So here I am, listening to Bernard Adamus, sitting directly under a fan and still sweating, writing my thoughts down like I did at the start of my trip. I missed this, but for some reason on Don Det the inspiration was lacking. Rather, I was too busy having fun and soaking in all the delicious moments.

I stare out the window of the AC-ed computer room, at the cute Thai receptionists who show only contempt for me. I can't blame them, travelers seem to think that they can be as big douchebags as possible here in Bangkok.

They must have seen a lot of stupid white people.

The day after I left Don Det with a smile for I miss my friends at home, but a melancholy for everyone, I arrived at the guesthouse and out of reflex connected to that social media only to learn that one of the ex-pats living on the island, Carl, died in his house in the night. He was 63 years old. He used to be in the British army.

He used to kill people for money, is how he put it.

This left me with some feeling I cannot quite describe... How will I die and who will find me? Will my life have mattered? I started to think about my plans to live on Don Det for a few years but decided to focus on Bangkok and being reunited with the Thai culture instead.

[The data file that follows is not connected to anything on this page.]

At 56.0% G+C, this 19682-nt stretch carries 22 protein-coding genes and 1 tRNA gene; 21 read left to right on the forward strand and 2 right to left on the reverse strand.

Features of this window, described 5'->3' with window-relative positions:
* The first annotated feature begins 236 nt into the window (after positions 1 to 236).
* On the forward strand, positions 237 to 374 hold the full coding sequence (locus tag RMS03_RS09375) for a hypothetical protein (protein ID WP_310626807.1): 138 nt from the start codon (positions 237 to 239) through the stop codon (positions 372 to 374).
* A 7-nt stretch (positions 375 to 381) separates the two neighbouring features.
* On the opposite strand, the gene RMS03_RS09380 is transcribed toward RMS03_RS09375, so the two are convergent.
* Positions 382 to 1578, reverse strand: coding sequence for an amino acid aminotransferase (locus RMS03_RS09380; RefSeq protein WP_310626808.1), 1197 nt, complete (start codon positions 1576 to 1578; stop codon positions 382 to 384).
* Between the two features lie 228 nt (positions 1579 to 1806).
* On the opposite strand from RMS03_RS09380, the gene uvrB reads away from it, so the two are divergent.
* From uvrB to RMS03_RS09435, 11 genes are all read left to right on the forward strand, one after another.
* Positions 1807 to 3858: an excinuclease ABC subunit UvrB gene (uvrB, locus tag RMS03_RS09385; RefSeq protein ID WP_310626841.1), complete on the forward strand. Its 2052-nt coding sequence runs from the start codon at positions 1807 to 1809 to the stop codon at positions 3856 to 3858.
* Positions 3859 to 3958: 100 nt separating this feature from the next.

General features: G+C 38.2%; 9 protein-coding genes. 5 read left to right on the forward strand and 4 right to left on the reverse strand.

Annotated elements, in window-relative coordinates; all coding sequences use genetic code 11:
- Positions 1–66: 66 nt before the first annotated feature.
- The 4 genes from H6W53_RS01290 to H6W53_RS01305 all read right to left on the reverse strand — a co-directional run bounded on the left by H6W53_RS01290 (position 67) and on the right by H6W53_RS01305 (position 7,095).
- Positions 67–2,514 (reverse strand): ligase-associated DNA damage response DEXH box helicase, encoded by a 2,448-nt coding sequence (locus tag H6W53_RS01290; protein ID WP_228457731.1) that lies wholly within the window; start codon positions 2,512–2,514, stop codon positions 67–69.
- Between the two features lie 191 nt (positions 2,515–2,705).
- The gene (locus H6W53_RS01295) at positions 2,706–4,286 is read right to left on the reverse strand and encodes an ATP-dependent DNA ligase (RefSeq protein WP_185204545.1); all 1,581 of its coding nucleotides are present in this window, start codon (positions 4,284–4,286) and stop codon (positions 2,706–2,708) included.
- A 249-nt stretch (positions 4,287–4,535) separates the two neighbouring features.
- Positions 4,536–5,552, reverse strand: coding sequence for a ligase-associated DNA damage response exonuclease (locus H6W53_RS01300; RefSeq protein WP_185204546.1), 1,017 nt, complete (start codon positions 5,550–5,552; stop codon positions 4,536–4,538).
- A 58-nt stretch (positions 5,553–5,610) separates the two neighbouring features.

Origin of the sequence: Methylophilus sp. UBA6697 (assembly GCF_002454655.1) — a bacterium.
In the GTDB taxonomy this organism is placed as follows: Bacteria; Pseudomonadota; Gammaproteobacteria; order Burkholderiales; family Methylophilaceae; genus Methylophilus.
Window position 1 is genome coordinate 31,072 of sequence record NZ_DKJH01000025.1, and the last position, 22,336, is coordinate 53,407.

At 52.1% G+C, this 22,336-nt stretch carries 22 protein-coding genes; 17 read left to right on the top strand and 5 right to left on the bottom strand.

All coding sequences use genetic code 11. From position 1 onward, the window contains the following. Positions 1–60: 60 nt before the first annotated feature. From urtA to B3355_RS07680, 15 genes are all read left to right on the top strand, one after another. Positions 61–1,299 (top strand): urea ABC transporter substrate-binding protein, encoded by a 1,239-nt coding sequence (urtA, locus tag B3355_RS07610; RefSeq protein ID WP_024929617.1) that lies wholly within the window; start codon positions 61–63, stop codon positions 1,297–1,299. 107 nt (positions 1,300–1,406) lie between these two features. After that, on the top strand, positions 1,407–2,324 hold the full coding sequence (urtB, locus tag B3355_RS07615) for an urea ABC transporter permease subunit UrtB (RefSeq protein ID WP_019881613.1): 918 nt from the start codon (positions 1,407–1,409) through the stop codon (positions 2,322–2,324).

After 3 months on an island where the only vehicules are motor bikes and bicycles, being thrown into this tsunami of cars, tuk-tuks, scooters and pedestrians I started to feel light-headed. Also, climbing the steps to my room in the guesthouse left me with sever pain in my chest which I could only guess was caused by the heavy pollution. To climb 10 steps I need to take a break and focus on my breathing - backpack or not.

I was supposed to fly out on the 10th of April. Supposed to. I checked my flight at least 5 times. 02:00, BKK airport, 10/04/13. A quick meeting with 2 friends from home on transit in Bangkok as well, and at 11:00 I bid them goodbye and grab a cab to the airport.